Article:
Edward B. McCaul Jr. The Mechanical Fuze and the Advance of Artillery in the Civil War. Jefferson: McFarland, 2010. 227 pp. $35.00 (paper), ISBN 978-0-7864-4613-1.
Reviewed by Justin S. Solonick (Texas Christian University)
Published on H-CivWar (April, 2011)
Commissioned by Martin Johnson
Advances in Artillery during the Civil War
Historians debate various aspects of the nature of the American Civil War. Although veterans reflecting on the struggle in the late nineteenth century recognized the transitional character of the war, more recent historians disagree over its place on the spectrum of modern warfare. Some, such as Edward Hagerman (The American Civil War and the Origins of Modern Warfare ), suggest that the fighting signaled the beginning of modern conflict. Meanwhile, British historian Paddy Griffith, in his book, Battle Tactics of the Civil War (1987), argues that the Civil War was in fact the last of the Napoleonic Wars.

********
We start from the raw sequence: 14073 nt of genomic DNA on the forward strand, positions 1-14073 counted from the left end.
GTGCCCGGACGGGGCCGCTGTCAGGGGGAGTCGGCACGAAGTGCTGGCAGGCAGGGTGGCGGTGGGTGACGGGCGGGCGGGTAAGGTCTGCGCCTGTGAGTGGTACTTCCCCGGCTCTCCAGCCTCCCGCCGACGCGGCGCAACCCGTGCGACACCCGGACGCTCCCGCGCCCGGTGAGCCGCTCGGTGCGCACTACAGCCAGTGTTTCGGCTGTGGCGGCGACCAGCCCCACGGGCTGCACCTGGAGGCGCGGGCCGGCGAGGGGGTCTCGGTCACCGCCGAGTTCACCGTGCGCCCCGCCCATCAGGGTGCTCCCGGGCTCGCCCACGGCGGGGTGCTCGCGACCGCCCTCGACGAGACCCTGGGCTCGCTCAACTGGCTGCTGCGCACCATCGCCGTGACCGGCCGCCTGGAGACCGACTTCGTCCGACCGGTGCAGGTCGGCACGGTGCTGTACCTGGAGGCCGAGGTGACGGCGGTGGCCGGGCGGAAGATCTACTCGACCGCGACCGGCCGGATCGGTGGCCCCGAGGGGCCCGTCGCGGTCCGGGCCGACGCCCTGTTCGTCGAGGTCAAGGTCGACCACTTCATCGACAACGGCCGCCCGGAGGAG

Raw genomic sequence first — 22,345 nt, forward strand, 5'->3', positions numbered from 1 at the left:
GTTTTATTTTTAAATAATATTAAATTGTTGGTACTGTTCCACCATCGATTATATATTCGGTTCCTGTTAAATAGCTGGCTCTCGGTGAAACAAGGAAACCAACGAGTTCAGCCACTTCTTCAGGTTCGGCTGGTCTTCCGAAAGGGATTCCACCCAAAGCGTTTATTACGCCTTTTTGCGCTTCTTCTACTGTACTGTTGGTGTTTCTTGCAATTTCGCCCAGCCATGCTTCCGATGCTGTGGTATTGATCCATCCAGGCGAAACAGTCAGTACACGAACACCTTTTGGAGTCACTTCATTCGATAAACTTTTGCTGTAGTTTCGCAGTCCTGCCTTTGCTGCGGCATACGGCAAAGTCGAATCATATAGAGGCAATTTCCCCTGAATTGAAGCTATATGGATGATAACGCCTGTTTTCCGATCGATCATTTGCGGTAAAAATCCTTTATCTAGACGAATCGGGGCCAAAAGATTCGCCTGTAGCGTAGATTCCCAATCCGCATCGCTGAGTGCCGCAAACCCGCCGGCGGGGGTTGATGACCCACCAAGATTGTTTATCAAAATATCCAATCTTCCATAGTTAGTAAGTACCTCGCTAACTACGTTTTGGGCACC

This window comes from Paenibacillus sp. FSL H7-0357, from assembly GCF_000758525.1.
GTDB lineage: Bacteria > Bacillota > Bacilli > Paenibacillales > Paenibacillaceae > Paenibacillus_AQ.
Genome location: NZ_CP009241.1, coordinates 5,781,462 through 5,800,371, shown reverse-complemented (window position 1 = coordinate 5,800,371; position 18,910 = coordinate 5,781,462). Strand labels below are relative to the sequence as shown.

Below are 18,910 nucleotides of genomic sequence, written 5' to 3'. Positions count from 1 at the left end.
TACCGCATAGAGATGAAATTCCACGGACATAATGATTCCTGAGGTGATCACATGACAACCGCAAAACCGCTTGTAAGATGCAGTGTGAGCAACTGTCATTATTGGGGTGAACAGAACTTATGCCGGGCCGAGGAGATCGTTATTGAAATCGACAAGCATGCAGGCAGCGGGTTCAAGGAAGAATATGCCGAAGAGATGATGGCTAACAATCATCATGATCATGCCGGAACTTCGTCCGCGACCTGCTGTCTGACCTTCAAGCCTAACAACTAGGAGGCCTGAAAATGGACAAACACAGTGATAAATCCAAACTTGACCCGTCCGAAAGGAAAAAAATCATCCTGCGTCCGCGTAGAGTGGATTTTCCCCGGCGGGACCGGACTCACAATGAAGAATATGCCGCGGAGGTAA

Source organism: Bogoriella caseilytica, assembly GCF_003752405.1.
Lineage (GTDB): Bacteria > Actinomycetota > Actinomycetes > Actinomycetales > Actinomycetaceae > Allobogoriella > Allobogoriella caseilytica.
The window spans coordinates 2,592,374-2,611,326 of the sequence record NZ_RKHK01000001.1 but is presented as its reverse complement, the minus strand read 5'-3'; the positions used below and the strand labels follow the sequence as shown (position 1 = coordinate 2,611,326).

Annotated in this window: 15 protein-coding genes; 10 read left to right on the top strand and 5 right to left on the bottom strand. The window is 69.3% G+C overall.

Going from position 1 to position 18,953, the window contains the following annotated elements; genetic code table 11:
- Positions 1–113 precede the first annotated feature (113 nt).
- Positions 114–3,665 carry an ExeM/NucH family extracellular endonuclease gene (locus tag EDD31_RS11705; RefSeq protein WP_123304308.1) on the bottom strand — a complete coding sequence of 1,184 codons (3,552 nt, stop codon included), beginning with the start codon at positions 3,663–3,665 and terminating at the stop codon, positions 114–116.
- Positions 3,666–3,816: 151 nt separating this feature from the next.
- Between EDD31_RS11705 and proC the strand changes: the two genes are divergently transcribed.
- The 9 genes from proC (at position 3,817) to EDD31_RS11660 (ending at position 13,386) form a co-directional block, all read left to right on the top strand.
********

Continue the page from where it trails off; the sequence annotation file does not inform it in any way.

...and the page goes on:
Unfortunately, this debate rests on a limited number of dated professional histories that examine military technology. With academics disregarding the material aspects of military history, the pillars of these larger disagreements rest on a shaky and incomplete foundation. Yet, over the years, some scholars have successfully taken the history of Civil War military technology to new levels of sophistication, writing histories that broader audiences can appreciate. For example, Robert Bruce’s 1989 study, Lincoln and the Tools of War, describes Abraham Lincoln’s fascination with technology and the endless number of inventors who passed through the White House attempting to gain fame via their martial contraptions. While artillery briefly figures into Bruce’s book, it remains a smaller component of a larger study about the wartime president and his acceptance of technological innovation during the war. As a result, complicated micro issues, such as variations in artillery ordinance, remain neglected, leaving unanswered the question of the impact of Civil War weapons systems on both the battlefield and the home front.